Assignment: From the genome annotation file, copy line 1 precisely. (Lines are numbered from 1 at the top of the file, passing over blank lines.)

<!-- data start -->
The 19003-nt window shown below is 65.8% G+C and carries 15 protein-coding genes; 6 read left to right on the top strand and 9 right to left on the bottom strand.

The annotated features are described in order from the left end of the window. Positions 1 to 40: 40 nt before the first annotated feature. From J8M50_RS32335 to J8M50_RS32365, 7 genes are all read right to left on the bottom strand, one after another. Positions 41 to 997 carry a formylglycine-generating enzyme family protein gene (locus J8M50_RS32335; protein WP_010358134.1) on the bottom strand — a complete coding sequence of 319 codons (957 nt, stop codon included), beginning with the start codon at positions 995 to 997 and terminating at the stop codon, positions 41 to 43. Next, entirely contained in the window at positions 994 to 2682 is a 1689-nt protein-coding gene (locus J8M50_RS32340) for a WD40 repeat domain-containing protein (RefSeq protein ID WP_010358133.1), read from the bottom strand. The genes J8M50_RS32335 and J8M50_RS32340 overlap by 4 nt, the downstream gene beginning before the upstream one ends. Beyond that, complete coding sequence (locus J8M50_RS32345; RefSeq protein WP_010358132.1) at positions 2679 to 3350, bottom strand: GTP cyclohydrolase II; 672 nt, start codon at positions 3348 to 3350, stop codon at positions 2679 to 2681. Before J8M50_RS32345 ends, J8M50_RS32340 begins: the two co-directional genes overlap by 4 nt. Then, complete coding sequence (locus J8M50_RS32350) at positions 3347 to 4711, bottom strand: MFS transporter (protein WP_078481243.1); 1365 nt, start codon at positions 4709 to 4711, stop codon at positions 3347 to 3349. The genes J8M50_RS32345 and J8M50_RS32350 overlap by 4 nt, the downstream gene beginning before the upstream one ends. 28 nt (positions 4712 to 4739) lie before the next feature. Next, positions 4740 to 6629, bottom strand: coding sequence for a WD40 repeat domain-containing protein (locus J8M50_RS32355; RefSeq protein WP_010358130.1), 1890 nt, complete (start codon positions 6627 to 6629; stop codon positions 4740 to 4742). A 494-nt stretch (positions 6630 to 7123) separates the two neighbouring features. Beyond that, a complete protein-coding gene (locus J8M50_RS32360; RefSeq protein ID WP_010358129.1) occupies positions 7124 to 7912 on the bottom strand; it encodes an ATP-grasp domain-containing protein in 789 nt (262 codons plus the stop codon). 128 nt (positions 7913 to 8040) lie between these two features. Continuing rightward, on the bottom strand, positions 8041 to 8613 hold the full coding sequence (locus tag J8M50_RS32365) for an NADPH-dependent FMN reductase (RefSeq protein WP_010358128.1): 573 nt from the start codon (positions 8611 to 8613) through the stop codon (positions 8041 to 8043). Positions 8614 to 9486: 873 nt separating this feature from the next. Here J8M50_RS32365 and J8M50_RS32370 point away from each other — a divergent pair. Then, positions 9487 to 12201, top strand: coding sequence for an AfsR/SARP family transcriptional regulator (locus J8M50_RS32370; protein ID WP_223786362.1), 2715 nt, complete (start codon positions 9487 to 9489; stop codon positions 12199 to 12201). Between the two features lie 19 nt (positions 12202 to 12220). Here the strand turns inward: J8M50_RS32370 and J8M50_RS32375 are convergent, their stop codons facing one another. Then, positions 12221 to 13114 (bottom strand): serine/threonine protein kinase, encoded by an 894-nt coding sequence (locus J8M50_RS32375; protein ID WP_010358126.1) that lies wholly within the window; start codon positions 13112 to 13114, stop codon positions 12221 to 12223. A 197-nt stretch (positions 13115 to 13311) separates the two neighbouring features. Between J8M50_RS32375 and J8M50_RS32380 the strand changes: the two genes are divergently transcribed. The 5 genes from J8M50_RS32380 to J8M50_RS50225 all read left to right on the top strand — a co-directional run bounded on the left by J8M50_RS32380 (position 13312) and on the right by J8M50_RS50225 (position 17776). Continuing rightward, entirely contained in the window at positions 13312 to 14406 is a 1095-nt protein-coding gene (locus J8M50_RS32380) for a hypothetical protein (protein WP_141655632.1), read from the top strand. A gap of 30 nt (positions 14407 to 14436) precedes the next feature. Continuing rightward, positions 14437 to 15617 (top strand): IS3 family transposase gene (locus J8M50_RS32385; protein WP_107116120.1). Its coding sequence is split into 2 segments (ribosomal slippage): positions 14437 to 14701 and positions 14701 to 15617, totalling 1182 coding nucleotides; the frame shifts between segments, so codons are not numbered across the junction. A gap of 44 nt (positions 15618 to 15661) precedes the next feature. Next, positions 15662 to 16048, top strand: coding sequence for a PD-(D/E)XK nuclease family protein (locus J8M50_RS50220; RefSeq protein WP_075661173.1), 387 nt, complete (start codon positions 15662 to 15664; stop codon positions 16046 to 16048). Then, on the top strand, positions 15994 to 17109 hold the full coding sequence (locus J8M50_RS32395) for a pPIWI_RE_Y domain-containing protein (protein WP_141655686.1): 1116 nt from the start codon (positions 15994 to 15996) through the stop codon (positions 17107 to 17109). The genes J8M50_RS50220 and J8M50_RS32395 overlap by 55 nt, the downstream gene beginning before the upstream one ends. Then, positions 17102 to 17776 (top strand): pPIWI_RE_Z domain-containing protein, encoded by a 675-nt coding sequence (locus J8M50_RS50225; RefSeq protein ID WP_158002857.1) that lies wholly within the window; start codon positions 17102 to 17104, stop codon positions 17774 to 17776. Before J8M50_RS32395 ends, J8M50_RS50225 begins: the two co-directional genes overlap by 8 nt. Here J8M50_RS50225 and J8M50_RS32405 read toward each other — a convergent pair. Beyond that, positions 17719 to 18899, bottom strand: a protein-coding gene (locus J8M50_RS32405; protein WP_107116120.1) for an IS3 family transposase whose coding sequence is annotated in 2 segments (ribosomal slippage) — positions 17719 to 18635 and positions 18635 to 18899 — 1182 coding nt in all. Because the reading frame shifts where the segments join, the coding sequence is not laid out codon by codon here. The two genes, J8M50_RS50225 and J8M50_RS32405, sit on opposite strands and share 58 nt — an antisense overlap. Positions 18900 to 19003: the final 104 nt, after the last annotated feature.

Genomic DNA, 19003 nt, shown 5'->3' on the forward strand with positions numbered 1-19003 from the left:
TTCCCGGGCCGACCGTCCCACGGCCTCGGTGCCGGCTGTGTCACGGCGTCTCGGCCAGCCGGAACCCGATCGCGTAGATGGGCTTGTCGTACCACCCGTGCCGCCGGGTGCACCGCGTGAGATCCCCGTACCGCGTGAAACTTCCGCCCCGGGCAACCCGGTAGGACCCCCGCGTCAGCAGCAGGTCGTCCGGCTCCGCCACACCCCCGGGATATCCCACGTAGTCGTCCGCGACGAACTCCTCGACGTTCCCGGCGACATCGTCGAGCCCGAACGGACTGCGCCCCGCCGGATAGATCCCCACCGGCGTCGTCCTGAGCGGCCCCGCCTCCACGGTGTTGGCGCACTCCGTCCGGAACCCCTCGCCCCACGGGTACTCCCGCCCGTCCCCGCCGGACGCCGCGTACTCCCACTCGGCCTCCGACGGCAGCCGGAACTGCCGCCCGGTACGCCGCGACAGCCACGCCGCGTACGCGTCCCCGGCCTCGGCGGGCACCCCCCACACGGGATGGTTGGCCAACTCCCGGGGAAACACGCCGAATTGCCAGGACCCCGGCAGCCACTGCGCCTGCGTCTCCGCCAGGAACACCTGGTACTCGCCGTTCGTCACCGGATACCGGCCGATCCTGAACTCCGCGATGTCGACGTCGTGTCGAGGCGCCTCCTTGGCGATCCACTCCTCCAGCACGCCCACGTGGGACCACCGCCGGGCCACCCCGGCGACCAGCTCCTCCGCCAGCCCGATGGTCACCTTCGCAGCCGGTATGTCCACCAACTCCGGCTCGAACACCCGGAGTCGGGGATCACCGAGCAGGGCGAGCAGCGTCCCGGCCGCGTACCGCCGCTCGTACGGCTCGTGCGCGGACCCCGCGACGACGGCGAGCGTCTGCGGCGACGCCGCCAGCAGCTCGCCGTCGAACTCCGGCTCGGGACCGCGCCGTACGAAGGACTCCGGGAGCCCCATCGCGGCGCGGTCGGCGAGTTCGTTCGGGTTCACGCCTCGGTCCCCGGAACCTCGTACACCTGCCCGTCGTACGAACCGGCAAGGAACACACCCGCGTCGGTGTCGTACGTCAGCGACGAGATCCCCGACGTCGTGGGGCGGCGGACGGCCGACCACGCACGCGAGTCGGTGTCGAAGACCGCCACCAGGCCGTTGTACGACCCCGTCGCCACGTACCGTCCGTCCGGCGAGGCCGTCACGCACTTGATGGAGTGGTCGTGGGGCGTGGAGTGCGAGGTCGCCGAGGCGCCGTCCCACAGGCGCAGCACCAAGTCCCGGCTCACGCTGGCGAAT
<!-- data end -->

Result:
The 19003-nt window shown below is 65.8% G+C and carries 15 protein-coding genes; 6 read left to right on the top strand and 9 right to left on the bottom strand.